The Fundamentals of Option Trading: the mechanics of trading options
The Fundamentals of Option Trading: the mechanics of trading options Options are everywhere. Every decision you make and risk you assume is an option that is being priced, bought, or sold by somebody.What path do you take to get to work each morning? Is there one path that is faster when perfect, but has a risk of high traffic? Is there another path you choose that is slower but with less risk of a holdup?
The first path is high volatility, high risk. Taking this path is the equivalent of selling an option representing the possibility that you could be late for the premium of a few minutes saved on average. The second path is low volatility. The distribution of outcomes is small. The reward, on average, is small.
Or maybe you were running late and chose to drive over the speed limit or, more extreme, run a red light to make up time. In each case, you “sold an option” with a variable probability of getting caught and therefore increased risk.
How do you decide what house to purchase, what school to attend, what job to take?
It may not seem like these decisions contain embedded options. But each has a level of risk, reward, and cost associated with it. Each has a variable range of favorable or unfavorable outcomes that may or may not be within your control. Consider purchasing a piece of artwork from an unknown artist as an investment. The initial outlay is relatively small, and the probability that the artist will be recognized is relatively slim. However, if the artist does go on to fame, your small initial investment may appreciate significantly. This is a call option. The Investor participates in the potential upside in exchange for a small initial financial payment.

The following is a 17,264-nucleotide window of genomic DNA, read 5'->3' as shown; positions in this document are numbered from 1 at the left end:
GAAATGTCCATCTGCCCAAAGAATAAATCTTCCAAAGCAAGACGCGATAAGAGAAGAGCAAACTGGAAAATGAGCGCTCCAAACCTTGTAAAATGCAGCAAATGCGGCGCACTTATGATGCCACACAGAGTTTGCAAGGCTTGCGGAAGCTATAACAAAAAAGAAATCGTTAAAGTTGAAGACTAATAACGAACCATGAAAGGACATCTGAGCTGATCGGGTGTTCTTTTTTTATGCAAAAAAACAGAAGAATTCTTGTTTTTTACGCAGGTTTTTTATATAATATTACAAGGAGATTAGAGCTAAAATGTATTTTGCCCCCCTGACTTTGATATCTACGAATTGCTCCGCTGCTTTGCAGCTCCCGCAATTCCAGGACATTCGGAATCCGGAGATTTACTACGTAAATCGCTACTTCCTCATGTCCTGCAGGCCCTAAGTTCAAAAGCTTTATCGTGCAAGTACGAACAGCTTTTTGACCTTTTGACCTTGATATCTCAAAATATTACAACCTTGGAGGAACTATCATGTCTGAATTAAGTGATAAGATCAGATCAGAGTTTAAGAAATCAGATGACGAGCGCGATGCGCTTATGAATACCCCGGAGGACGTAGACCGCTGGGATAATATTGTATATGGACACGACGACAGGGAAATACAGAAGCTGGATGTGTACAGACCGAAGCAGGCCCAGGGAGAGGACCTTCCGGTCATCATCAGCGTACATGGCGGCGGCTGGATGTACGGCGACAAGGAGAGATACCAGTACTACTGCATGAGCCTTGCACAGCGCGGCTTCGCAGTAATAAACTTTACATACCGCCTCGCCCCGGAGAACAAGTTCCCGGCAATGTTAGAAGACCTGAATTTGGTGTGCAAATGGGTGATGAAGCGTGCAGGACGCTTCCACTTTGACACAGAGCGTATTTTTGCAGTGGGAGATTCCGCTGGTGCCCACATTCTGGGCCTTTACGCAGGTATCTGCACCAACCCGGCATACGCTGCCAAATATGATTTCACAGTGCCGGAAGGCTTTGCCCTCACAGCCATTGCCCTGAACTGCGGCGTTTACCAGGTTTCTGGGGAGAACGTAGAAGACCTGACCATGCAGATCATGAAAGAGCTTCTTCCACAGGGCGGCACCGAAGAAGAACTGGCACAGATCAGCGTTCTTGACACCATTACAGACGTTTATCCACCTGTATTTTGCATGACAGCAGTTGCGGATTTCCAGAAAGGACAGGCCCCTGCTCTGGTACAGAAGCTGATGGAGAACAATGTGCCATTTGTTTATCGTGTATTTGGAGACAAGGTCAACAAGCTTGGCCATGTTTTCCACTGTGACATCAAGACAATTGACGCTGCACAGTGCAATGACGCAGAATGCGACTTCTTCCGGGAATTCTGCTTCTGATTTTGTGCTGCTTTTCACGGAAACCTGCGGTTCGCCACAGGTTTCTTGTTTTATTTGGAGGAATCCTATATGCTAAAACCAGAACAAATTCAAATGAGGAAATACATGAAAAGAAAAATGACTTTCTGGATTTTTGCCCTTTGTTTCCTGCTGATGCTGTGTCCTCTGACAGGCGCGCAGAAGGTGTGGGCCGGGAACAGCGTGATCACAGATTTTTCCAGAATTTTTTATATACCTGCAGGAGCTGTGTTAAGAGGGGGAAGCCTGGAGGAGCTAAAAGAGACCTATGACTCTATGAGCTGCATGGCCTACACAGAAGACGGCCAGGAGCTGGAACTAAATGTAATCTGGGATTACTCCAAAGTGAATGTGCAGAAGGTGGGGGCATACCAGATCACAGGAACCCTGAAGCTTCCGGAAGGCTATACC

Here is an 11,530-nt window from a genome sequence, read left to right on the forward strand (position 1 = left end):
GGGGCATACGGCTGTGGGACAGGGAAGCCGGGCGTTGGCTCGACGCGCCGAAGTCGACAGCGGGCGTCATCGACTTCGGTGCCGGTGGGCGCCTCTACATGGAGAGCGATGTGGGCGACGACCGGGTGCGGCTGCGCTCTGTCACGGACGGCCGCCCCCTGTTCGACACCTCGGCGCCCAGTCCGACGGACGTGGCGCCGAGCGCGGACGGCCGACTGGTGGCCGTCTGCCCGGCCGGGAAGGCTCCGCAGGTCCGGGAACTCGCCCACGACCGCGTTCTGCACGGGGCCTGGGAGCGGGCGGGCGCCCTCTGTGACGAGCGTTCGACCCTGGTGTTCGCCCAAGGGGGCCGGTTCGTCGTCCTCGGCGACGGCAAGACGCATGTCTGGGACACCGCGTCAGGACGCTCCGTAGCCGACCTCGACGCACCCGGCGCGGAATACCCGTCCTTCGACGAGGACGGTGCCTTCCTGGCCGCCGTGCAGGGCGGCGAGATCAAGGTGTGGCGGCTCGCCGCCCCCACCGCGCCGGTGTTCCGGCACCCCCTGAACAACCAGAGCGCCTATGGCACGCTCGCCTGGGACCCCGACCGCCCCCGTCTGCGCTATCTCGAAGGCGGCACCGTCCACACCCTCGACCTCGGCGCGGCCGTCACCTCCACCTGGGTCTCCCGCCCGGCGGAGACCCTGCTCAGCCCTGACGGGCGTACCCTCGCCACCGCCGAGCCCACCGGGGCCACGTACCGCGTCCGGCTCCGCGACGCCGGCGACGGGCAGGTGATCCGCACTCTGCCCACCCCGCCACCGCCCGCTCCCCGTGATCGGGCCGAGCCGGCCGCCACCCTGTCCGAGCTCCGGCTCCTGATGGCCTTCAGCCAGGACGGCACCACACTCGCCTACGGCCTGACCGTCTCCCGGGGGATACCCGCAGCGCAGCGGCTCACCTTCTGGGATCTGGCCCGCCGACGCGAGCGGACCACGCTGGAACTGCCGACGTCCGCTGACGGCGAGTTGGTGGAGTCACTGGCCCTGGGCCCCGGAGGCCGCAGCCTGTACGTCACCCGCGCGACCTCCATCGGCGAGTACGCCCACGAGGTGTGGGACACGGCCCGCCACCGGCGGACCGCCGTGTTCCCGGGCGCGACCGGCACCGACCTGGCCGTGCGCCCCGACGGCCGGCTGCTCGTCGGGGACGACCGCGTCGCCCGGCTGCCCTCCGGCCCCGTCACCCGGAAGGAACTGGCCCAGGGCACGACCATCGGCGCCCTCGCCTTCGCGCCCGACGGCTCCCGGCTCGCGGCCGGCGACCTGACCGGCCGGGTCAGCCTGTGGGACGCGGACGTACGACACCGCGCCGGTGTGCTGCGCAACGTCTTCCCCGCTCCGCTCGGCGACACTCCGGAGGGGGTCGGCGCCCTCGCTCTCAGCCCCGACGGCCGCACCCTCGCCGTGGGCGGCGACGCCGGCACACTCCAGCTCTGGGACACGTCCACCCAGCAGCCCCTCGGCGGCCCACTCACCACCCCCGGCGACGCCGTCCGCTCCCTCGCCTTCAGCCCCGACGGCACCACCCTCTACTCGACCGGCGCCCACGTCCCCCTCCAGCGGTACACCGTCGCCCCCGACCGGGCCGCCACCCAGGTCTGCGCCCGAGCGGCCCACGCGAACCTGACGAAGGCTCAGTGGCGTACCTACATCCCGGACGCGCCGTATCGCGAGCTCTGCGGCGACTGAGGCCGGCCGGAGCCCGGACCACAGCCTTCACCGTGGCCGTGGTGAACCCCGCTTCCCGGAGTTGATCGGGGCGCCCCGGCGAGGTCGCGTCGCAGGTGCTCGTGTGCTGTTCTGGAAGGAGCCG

Now, let’s look at automobile insurance. We are insuring an asset of varying value, driven by an individual of varying risk, and willing to accept varying amounts of deductible. Should an accident occur, our initial outlay of insurance premium assures that we will receive monetary compensation to help recover our loss. This is a put option.
Typically, insurance providers compete with one another to provide services to their clients. But their clients cannot do the same in selling the risk profile back to the insurance company. All transactions are one-directional. Risk is transferred from the insurance policy purchaser to the provider.
In the modern options trading market, any participants may choose to match their risk profile to another by buying or selling optionality at any time. The derivatives marketplace provides a variety of products to facilitate the transfer of risk profiles between participants. To that end, it Is imperative to understand fully the pricing and characteristics (modeling risk) of the products you are trading.
Investors have a variety of needs and risk profiles. They may choose to utilize equity options for any of the following reasons:
1. To manage cash flows
Equity options can be used to mimic existing market positions with a much smaller initial cash outlay. In other words, options can be used to get leverage.
2. To assume exposure to market risks
Equity options can be used to enhance or hedge positions or give an investor access to a market exposure that is difficult or impossible to access in another way.
3. To provide exposure to convexity
Equity options can be used to give an investor exposure that changes over time or with the movement in an underlying asset.